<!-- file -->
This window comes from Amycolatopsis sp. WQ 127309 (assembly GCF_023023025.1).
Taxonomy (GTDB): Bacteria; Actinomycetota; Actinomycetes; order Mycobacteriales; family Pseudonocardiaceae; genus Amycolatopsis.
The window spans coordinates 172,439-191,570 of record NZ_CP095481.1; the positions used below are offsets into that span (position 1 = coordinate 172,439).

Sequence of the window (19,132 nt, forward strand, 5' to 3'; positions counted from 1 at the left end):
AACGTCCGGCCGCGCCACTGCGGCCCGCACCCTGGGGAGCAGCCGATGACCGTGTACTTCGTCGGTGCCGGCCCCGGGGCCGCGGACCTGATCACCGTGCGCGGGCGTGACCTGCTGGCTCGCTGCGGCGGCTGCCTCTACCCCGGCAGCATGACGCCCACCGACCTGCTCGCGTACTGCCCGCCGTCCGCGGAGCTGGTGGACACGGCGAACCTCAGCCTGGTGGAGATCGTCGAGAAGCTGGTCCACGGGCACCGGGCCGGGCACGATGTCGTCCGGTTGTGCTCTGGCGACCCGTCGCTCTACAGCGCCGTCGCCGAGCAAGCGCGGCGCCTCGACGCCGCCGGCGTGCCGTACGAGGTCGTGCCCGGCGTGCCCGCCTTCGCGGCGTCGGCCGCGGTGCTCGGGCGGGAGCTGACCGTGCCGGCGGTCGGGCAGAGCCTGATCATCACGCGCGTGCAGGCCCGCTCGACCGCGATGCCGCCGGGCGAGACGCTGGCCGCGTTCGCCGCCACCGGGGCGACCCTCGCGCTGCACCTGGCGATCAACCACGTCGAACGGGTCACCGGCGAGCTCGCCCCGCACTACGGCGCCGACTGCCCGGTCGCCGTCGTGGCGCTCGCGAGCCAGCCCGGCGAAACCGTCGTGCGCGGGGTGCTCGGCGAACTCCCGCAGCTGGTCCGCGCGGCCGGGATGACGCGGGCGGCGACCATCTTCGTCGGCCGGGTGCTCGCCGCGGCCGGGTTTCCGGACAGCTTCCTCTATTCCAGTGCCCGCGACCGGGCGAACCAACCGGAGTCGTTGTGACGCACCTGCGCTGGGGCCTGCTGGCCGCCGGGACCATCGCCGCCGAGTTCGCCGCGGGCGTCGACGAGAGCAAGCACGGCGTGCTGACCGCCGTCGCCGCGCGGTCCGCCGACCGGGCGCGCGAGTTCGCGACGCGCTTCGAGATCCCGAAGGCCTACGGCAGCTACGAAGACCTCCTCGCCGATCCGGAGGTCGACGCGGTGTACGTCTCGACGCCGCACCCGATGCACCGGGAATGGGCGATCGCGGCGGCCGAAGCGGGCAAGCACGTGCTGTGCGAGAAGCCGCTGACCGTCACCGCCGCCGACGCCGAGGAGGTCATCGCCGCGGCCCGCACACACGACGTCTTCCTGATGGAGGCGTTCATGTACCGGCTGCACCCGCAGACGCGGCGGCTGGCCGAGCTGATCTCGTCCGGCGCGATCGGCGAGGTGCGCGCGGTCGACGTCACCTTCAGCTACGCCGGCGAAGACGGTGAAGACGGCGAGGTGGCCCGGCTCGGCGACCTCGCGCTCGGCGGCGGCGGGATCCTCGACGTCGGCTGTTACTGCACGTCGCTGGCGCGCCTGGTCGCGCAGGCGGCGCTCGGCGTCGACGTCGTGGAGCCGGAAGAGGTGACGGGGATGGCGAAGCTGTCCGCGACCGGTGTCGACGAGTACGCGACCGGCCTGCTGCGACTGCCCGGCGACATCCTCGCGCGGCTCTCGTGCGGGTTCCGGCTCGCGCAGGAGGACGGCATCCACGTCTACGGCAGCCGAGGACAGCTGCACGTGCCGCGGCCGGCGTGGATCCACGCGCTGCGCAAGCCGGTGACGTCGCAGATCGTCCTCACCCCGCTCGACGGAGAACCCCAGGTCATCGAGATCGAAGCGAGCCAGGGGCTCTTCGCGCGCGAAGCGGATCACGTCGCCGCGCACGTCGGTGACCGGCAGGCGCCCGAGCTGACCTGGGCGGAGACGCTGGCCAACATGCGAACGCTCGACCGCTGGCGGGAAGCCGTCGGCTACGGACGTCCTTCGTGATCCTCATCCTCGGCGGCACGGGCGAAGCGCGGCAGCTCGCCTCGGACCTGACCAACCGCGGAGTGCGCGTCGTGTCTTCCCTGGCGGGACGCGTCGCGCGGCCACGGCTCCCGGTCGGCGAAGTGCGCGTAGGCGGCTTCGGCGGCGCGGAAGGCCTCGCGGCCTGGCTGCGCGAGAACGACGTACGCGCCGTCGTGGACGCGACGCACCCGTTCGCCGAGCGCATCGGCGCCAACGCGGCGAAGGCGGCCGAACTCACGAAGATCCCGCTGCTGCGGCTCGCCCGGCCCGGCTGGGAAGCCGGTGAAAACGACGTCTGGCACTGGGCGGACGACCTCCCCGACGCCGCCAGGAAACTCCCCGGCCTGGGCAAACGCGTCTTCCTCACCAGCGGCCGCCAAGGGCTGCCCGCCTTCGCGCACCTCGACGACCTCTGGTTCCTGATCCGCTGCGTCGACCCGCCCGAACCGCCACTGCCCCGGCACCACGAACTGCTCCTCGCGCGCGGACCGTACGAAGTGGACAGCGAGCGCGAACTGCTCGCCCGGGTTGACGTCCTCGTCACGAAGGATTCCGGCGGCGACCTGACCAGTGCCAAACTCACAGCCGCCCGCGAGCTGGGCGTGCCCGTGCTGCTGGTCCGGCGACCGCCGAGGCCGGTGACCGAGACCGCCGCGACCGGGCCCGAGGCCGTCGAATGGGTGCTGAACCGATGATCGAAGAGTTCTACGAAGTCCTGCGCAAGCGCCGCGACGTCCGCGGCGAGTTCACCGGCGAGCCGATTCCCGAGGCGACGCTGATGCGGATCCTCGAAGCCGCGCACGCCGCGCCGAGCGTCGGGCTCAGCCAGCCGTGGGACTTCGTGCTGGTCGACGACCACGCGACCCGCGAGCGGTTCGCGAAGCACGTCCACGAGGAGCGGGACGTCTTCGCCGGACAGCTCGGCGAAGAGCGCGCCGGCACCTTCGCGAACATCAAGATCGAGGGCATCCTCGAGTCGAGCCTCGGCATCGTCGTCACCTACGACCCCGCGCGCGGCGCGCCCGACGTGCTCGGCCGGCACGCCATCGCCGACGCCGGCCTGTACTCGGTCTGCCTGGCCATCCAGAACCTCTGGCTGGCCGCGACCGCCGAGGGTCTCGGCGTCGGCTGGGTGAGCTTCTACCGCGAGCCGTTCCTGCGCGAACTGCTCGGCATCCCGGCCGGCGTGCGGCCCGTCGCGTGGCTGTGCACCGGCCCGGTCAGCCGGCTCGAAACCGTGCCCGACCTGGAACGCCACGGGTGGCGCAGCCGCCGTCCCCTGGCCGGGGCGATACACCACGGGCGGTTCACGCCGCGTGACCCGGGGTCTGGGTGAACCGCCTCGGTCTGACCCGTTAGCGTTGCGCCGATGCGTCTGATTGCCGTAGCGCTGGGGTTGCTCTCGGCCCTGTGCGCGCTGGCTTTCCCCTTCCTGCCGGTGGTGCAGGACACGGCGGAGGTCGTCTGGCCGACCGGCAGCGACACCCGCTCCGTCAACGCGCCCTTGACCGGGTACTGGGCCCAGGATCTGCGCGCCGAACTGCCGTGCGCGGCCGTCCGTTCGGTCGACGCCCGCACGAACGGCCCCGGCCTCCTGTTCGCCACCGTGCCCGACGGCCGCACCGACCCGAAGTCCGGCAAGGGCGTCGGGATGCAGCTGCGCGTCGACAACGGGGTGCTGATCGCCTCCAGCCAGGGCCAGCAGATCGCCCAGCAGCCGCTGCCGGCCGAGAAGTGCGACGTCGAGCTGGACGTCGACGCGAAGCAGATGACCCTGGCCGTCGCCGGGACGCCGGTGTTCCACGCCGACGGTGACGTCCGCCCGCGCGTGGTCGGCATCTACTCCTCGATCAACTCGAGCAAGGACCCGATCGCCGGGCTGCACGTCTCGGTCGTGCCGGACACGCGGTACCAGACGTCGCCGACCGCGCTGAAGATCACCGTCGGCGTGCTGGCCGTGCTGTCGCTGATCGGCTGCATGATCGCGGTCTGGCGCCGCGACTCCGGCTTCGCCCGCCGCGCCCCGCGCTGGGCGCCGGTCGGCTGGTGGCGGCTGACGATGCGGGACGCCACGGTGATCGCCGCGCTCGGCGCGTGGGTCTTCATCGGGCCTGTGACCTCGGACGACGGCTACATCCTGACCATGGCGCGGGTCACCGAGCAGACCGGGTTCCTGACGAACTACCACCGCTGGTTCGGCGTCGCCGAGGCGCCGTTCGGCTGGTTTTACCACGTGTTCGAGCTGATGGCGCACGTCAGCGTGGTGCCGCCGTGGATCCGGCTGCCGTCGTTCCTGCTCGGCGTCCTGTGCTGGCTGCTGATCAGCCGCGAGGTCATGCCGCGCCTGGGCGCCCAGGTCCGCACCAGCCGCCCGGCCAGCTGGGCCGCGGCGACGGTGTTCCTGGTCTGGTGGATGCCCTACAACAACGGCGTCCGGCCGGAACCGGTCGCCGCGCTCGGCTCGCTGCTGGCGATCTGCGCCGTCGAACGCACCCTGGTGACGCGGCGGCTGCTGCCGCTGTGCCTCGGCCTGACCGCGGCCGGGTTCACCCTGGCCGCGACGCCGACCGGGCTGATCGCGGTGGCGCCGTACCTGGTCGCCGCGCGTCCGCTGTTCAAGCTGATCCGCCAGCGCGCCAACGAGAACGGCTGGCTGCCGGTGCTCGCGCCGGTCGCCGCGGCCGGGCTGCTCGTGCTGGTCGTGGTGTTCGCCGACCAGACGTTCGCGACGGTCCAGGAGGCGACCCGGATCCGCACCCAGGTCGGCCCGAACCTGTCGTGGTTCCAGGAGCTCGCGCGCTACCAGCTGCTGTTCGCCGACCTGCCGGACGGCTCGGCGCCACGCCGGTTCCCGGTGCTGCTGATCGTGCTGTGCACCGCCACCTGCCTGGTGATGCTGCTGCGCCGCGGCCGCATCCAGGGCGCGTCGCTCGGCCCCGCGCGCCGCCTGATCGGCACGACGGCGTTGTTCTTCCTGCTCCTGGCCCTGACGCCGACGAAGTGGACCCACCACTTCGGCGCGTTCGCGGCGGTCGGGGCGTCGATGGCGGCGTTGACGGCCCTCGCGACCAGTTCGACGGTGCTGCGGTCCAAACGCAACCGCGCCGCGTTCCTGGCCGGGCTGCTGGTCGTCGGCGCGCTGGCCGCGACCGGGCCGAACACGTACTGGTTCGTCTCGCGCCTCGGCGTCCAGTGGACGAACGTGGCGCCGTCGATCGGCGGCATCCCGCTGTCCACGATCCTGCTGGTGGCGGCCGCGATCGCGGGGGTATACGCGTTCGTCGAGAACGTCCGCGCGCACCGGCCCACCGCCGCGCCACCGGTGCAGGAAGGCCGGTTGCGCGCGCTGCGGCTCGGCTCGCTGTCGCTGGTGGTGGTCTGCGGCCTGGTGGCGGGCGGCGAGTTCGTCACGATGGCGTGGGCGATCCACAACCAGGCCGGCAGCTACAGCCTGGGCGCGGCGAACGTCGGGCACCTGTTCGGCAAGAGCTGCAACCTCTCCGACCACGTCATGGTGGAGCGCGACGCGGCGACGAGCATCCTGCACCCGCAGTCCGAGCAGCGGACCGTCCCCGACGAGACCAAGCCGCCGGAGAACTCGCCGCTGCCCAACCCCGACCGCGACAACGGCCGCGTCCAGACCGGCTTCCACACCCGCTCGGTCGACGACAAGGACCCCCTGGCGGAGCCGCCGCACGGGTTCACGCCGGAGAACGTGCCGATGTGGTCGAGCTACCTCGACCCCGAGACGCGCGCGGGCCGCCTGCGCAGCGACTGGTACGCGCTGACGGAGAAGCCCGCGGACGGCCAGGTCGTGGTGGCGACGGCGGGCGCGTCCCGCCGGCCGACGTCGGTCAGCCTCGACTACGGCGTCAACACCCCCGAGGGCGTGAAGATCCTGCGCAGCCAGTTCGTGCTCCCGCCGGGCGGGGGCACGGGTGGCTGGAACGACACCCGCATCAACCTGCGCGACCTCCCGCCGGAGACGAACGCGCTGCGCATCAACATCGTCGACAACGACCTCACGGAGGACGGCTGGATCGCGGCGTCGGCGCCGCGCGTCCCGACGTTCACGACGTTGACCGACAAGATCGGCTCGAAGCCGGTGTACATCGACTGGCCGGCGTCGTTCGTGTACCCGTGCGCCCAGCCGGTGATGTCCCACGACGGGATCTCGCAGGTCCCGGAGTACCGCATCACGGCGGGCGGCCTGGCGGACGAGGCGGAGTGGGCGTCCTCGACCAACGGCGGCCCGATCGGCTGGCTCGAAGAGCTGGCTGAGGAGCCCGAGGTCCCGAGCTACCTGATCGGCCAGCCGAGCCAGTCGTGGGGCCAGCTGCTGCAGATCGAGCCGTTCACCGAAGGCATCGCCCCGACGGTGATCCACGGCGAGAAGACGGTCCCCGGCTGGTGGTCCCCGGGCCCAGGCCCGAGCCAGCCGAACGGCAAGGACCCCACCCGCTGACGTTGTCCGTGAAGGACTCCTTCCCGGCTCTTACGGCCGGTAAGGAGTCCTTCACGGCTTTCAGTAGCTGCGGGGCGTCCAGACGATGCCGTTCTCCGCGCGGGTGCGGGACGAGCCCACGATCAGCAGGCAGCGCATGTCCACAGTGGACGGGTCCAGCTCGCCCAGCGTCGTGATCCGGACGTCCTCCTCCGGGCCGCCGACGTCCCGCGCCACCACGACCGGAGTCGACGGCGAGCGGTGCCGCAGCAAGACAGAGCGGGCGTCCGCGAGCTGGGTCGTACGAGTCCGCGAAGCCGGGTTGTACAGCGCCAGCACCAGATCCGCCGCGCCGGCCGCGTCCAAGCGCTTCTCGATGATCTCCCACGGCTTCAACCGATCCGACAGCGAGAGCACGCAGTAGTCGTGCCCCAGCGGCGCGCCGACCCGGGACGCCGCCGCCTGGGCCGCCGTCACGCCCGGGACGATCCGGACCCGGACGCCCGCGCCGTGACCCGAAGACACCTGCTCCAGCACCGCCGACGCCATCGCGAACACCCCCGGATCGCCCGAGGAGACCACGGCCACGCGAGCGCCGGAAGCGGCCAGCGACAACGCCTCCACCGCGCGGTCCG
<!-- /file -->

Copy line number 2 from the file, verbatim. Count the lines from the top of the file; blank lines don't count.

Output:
Taxonomy (GTDB): Bacteria; Actinomycetota; Actinomycetes; order Mycobacteriales; family Pseudonocardiaceae; genus Amycolatopsis.